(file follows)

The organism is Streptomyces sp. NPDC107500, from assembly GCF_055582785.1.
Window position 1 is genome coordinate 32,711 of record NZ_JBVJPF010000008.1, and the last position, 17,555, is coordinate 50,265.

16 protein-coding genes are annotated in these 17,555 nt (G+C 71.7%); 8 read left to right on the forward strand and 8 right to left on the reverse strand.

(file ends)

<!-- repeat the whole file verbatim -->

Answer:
The organism is Streptomyces sp. NPDC107500, from assembly GCF_055582785.1.
Window position 1 is genome coordinate 32,711 of record NZ_JBVJPF010000008.1, and the last position, 17,555, is coordinate 50,265.

16 protein-coding genes are annotated in these 17,555 nt (G+C 71.7%); 8 read left to right on the forward strand and 8 right to left on the reverse strand.